A system of bureaucratic, or legal-rational, authority operates on principles of selection by expertise, is subsumed under rules that maximize efficiency, and is administered with formalistic impersonality. It can work in a factory, where workers sell their labor by contract to make a product by the most efficient means under agreed-upon rules, and where neither emotional commitment nor any agreement on the goodness or worthwhileness of what is produced is required. But education by its very nature must occur in a community, must draw on emotional commitments, engender sympathy for others, and produce something in us that we feel has great value. Once children are brought together to share a common life, we have an inescapable responsibility to develop their moral as well as intellectual virtues. We are paying great costs because we increasingly operate our public schools as though they were factories for learning in which the only value is increased cognitive output. Three responses to this situation are likely:

  • To withdraw children from public schools and place them in private schools, which are communities chosen by those who share a provisional morality.
  • To seek some new basis of establishing a provisional morality within the public schools, which raises the question of how we regenerate a dialogue about moral education in an increasingly technicist society.
  • To push the legal-rational model to its individualistic limits, which would require that we dismantle the public school system as we know it. Instead of education in a school community, we would establish a contract-learning system in which children or their parents would be free to sign up at any computer terminal that was available, so to speak. Learning would operate solely by individual contract, much as it does now for adults who may take a course in macrame or accounting in their spare time. Private firms would be licensed by the government as reading and mathematics instruction centers for young children. When they can read, they choose courses themselves. State educational agencies would be restricted largely to testing and credentialing functions.

The first option is currently enjoying a considerable vogue. Vouchers or tax credits may enable more parents to send their children to schools that represent a community of value. In some cases, they may be motivated by racist or elitist values, just as such motives often influenced parents to move to exclusive suburbs to enroll their children in public schools there. That risk would be worth taking if voucher plans widened choices for parents of the neediest children. Vouchers are no panacea, however, and advocates are likely to overestimate the number of new schools that would be formed. Good schools are good communities, and these are not instantaneous creations that can be thrown up like a chain of "7-11" stores. The private schools themselves are divided on the question, with opponents of voucher plans arguing that tax support would inevitably bring unwelcome governmental controls.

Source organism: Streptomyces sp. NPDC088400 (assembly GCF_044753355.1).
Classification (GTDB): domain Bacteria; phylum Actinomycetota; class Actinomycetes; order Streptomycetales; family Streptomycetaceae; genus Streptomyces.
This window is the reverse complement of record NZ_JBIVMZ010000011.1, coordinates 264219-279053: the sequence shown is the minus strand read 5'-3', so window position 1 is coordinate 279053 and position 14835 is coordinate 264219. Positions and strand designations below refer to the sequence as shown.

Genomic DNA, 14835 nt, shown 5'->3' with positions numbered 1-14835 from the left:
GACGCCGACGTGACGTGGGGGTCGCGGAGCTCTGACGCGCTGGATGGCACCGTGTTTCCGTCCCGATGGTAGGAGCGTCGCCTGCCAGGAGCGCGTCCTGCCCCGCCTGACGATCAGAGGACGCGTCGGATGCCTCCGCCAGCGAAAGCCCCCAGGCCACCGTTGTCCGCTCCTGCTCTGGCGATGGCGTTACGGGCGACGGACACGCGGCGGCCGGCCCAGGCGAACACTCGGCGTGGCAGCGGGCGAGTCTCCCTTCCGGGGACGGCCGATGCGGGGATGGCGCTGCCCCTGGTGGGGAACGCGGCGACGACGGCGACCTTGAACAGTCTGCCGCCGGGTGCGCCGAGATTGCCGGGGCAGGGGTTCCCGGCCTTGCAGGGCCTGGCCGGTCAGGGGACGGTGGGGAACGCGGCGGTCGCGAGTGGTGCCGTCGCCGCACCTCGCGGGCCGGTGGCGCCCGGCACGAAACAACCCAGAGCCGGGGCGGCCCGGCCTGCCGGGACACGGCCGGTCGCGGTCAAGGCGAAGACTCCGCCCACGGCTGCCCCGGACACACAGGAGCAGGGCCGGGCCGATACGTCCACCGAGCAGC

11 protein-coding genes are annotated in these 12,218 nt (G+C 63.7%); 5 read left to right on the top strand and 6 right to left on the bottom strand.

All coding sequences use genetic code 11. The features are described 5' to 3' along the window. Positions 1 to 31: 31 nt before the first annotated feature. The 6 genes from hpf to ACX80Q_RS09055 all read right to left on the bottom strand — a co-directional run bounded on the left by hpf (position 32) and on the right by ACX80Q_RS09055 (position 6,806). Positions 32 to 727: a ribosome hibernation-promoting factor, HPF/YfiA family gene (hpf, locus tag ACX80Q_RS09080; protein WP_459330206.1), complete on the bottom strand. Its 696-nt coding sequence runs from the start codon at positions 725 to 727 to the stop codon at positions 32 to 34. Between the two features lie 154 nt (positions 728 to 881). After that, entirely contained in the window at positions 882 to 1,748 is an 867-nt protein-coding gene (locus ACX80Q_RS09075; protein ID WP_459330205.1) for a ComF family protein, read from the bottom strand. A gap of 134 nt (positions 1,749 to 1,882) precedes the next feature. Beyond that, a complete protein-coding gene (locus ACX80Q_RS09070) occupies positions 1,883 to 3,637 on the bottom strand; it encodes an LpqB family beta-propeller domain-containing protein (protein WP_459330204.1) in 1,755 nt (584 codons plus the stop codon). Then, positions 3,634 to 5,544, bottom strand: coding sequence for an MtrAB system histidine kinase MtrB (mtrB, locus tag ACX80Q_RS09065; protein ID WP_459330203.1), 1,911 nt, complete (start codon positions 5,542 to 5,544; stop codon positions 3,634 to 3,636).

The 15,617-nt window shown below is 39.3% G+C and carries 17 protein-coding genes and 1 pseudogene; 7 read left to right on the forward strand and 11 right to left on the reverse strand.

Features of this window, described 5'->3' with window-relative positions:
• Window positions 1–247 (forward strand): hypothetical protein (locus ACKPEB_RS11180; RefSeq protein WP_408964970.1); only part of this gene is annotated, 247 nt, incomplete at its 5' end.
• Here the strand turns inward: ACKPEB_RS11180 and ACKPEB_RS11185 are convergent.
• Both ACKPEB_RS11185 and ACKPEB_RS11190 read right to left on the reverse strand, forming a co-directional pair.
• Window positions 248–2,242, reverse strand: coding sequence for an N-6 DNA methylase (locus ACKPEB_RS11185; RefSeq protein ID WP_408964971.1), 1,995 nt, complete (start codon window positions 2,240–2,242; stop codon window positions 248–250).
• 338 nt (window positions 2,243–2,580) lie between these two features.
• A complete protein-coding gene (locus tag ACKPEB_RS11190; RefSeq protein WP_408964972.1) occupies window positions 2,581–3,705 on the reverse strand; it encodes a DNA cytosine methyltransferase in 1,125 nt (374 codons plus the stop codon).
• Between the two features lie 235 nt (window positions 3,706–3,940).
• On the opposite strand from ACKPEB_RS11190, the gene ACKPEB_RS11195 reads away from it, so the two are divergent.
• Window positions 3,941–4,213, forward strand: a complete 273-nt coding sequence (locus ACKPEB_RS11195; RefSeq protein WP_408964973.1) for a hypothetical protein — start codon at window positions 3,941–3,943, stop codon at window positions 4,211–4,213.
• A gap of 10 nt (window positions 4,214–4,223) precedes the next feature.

We cannot avoid the responsibility for facing up to the second option, which requires a fundamental rethinking of the nature and purpose of public education. We cannot return to a golden age that never was, nor can we put McGuffey's Readers back on the shelves. But we need to reinvent a modern equivalent for the McGuffey's Reader, a provisional morality that expresses some of the common beliefs of a democratic pluralist society,--which means that, although we respect differences of opinions on many issues, there are some salient or core beliefs to which all subscribe. Pluralism is in fact not possible without agreement on some kinds of values: the minimal order required for dialogue, the willingness to listen to one another, respect for truth, the rejection of racism (or openness to participation in the dialogue), as well as those transcendent values that shore up the whole society--a sense of altruism and service to others and respect for personal effort and hard work. Without such agreement, one does not have a public but a kind of radical relativism, not pluralism but mere coexistence.

Those who favor the third option, or what I have called a contract-learning system in the legal-rational mode, believe that such coexistence is all we can legitimately hope for. Enthusiastic advocates of such a system abound. Apart from the prescription of law, they believe all moralities are private. They see no need for a common school nor for any public forum for the discussion of virtue. But in such a world, even assuming a perfect system of law, where do we develop a sense of discretion about when or whether to sue? For no legal system can stand if all are litigants much of the time. Where do we develop a sense of sympathy? For even when we are right, we should not always press for damages. Where do we develop a sense of integrity? For we can be within the technical limits of the law but without a shred of virtue. Where do we develop a sense of community that sustains us midst the mess and slippage, the horrible contingencies of this life, against which the law offers little refuge?

  1. Wisconsin v. Yoder, 406 U.S. 205, p. 242.
  2. In re Gault, 387 U.S. 1, 13.
  3. See the bibliography compiled by Susan Davison, "Curriculum Materials and Resources for Law-Related Education," in Social Education, March 1977, reprinted in the National School Resource Network's "Core Curriculum in Preventing and Reducing School Violence and Vandalism, Course 3, School Climate (Washington, D.C.: Center for Human Service, January 1980.)
  4. Youth Liberation of Ann Arbor, "We Do Not Recognize Their Right to Control Us," in The Children's Rights Movement: Overcoming the Oppression of Young People, Beatrice Gross and Ronald Gross (eds.) (New York: Anchor Press/Doubleday, 1977), p. 126. In the introduction to the volume, the authors write: "A good case can be made for the fact that young people are the most oppressed of all minorities..." p. 1.
  5. Ibid., p. 128.
  6. An eloquent statement of goals adopted by the faculty of Phillips Academy is reprinted in the 1970-1980 Catalog.
  7. An essay of this length cannot do justice to the variety of private schools in America, which include Jewish, Lutheran, and Catholic parochial schools, as well as the expanding fundamentalist schools, which vary greatly among themselves. Only a few of these are consciously racist, and many manage to combine a rigorous education with fundamentalist religious beliefs.
  8. Richard Sennett, Authority (New York: Knopf, 1980), p. 190.
  9. For one of Aristotle's richest passages, ... see his Politics, Book VIII, chapter 2, in The Basic Works of Aristotle, Richard McKeon (ed.) (New York: Random House, 1941), pp. 1305-6.
  10. Richard S. Peters, Authority, Responsibility and Education (London: Allen and Unwin, 1973), pp. 140-56.

Vol. 01, Issue 02, Page 19-20